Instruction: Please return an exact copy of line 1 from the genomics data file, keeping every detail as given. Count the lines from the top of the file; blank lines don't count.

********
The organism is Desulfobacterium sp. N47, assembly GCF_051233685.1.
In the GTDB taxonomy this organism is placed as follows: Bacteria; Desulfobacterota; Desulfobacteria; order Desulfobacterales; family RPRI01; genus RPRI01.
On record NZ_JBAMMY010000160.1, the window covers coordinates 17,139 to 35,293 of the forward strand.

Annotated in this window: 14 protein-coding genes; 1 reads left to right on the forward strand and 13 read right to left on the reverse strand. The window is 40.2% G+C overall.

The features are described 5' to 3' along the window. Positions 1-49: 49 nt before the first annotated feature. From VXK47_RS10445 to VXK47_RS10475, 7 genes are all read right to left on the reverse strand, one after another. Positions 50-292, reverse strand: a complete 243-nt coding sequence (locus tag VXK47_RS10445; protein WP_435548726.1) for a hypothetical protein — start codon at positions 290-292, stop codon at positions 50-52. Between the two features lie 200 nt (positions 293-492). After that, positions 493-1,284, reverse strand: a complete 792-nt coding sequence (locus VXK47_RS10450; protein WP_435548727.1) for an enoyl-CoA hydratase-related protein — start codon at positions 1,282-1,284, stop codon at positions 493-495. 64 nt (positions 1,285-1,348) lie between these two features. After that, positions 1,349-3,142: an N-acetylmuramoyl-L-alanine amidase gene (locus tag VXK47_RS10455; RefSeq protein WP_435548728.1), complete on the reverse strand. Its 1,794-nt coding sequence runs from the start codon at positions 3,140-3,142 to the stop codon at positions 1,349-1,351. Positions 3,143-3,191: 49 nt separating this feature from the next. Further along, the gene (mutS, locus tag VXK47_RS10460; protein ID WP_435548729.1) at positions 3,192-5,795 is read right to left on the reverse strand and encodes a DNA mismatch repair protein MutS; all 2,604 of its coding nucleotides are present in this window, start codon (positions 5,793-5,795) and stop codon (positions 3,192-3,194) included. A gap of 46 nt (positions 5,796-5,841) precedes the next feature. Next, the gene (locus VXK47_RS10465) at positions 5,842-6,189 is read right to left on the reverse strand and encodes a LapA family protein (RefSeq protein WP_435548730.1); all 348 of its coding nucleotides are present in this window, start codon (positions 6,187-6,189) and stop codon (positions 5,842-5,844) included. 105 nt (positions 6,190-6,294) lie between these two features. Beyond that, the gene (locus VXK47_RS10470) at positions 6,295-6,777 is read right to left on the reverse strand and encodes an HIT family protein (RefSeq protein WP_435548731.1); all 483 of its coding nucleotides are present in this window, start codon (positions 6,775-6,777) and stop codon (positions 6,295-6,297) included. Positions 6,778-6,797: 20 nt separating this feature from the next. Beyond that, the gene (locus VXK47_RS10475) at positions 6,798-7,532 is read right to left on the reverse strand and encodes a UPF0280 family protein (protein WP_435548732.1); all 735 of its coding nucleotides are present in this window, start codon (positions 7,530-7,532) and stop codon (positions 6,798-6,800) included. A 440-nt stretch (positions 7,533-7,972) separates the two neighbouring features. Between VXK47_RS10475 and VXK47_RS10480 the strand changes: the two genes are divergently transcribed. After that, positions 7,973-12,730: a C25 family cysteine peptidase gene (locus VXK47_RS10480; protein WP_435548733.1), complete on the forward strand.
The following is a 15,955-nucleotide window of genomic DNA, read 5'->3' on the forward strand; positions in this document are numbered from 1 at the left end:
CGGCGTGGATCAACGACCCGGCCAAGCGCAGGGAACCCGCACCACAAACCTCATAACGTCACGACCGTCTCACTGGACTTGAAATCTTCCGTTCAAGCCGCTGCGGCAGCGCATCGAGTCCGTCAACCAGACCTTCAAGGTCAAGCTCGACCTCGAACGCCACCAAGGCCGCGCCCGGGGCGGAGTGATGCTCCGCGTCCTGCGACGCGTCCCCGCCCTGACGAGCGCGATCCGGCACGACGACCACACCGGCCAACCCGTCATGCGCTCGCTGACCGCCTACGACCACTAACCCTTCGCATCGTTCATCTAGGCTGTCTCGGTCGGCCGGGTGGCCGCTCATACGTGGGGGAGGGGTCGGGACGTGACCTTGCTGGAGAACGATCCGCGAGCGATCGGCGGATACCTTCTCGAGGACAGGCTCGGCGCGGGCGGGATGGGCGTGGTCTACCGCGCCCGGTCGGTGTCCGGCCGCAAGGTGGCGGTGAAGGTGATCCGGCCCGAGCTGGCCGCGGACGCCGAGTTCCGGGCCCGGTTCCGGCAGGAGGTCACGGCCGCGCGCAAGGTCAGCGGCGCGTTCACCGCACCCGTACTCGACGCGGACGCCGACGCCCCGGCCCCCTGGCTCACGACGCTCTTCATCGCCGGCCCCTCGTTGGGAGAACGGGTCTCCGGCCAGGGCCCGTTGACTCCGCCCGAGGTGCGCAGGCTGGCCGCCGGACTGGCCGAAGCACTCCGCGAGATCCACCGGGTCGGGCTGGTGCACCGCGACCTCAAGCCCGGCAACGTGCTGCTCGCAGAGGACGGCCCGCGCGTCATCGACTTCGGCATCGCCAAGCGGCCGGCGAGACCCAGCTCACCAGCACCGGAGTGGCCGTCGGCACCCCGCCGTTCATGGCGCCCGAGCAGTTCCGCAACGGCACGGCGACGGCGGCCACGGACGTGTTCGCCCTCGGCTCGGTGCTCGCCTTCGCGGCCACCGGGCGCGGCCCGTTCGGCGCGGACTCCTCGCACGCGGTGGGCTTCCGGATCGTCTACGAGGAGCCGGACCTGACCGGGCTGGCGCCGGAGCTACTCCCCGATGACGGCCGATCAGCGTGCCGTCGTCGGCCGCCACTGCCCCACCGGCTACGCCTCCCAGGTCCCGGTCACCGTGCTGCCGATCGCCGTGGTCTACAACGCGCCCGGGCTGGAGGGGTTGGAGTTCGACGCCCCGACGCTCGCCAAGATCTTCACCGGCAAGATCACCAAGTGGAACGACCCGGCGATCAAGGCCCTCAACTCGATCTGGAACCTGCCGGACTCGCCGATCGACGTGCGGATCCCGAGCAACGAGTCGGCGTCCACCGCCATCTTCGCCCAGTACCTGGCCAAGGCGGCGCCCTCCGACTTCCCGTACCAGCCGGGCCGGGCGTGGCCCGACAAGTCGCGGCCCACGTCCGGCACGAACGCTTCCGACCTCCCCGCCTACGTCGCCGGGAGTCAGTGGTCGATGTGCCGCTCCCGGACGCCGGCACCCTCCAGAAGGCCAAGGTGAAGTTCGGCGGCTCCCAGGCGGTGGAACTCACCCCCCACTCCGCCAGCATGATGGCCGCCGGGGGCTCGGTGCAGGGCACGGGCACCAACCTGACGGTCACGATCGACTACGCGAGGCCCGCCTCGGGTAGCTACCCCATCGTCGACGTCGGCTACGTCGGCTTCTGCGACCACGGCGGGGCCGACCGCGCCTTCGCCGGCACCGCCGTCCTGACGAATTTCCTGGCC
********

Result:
The organism is Desulfobacterium sp. N47, assembly GCF_051233685.1.